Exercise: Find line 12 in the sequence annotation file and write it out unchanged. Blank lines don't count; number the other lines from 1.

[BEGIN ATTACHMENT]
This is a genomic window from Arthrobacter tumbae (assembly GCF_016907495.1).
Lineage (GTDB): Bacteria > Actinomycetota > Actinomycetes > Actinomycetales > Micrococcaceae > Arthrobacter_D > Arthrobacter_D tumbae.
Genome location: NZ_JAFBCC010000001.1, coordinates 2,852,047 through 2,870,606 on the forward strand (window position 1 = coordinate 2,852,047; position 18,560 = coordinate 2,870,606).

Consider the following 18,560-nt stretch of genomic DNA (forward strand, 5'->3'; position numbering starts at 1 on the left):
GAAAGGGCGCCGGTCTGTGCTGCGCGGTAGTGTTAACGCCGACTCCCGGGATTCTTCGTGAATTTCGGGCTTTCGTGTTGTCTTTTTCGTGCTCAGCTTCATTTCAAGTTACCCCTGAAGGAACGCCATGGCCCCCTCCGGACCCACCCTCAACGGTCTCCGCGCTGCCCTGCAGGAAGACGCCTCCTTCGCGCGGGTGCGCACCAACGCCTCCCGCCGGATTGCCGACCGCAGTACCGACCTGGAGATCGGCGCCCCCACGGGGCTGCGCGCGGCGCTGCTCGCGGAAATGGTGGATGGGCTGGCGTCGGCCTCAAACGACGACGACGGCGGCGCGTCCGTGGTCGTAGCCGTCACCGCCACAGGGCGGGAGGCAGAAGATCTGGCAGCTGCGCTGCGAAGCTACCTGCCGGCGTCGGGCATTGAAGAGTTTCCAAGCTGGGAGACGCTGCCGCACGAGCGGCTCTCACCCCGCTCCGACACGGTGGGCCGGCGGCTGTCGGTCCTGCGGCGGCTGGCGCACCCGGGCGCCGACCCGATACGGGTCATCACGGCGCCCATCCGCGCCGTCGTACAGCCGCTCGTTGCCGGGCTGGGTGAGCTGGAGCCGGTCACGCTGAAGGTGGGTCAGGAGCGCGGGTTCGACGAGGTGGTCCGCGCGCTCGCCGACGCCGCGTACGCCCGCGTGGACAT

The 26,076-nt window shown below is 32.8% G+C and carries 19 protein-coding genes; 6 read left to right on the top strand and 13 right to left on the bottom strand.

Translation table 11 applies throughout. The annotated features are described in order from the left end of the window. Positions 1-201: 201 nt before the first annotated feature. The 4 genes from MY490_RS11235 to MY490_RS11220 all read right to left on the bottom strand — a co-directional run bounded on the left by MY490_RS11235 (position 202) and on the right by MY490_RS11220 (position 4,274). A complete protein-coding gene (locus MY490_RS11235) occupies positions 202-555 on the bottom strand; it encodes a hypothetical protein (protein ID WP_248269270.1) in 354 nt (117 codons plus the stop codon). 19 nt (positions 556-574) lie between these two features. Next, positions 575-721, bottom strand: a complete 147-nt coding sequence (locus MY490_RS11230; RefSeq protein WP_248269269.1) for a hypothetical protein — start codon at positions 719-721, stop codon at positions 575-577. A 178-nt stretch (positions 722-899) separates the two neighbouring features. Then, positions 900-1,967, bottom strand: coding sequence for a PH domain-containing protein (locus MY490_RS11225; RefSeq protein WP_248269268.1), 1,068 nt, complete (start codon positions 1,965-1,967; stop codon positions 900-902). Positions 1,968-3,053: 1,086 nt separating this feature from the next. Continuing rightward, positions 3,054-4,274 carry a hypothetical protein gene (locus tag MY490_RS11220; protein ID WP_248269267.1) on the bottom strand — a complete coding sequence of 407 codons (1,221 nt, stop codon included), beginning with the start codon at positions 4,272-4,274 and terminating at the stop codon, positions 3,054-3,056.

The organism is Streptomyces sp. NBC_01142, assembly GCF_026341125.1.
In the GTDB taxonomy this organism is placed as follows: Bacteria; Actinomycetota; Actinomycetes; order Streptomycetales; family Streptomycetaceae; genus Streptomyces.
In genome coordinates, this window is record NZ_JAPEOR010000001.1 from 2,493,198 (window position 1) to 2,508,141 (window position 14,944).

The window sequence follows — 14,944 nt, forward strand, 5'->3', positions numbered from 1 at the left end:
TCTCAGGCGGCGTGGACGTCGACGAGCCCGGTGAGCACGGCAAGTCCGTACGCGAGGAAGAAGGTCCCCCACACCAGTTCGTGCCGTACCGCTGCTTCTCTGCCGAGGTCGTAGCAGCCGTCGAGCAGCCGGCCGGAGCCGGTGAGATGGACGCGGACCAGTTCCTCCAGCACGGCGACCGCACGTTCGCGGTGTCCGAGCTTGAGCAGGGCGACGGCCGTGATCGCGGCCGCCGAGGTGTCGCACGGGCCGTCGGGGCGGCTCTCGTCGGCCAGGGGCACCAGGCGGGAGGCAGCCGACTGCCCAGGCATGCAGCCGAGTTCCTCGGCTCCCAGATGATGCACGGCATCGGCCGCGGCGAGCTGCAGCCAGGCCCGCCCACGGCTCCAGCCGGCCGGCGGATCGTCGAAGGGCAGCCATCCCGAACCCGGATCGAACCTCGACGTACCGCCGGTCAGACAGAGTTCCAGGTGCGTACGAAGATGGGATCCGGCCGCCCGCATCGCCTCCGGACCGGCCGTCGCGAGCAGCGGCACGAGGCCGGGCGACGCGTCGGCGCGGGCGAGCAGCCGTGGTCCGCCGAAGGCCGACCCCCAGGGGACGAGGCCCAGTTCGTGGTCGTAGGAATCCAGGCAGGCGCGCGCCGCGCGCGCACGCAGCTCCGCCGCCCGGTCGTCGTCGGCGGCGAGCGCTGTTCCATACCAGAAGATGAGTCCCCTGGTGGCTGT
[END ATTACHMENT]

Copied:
TCTCAGGCGGCGTGGACGTCGACGAGCCCGGTGAGCACGGCAAGTCCGTACGCGAGGAAGAAGGTCCCCCACACCAGTTCGTGCCGTACCGCTGCTTCTCTGCCGAGGTCGTAGCAGCCGTCGAGCAGCCGGCCGGAGCCGGTGAGATGGACGCGGACCAGTTCCTCCAGCACGGCGACCGCACGTTCGCGGTGTCCGAGCTTGAGCAGGGCGACGGCCGTGATCGCGGCCGCCGAGGTGTCGCACGGGCCGTCGGGGCGGCTCTCGTCGGCCAGGGGCACCAGGCGGGAGGCAGCCGACTGCCCAGGCATGCAGCCGAGTTCCTCGGCTCCCAGATGATGCACGGCATCGGCCGCGGCGAGCTGCAGCCAGGCCCGCCCACGGCTCCAGCCGGCCGGCGGATCGTCGAAGGGCAGCCATCCCGAACCCGGATCGAACCTCGACGTACCGCCGGTCAGACAGAGTTCCAGGTGCGTACGAAGATGGGATCCGGCCGCCCGCATCGCCTCCGGACCGGCCGTCGCGAGCAGCGGCACGAGGCCGGGCGACGCGTCGGCGCGGGCGAGCAGCCGTGGTCCGCCGAAGGCCGACCCCCAGGGGACGAGGCCCAGTTCGTGGTCGTAGGAATCCAGGCAGGCGCGCGCCGCGCGCGCACGCAGCTCCGCCGCCCGGTCGTCGTCGGCGGCGAGCGCTGTTCCATACCAGAAGATGAGTCCCCTGGTGGCTGT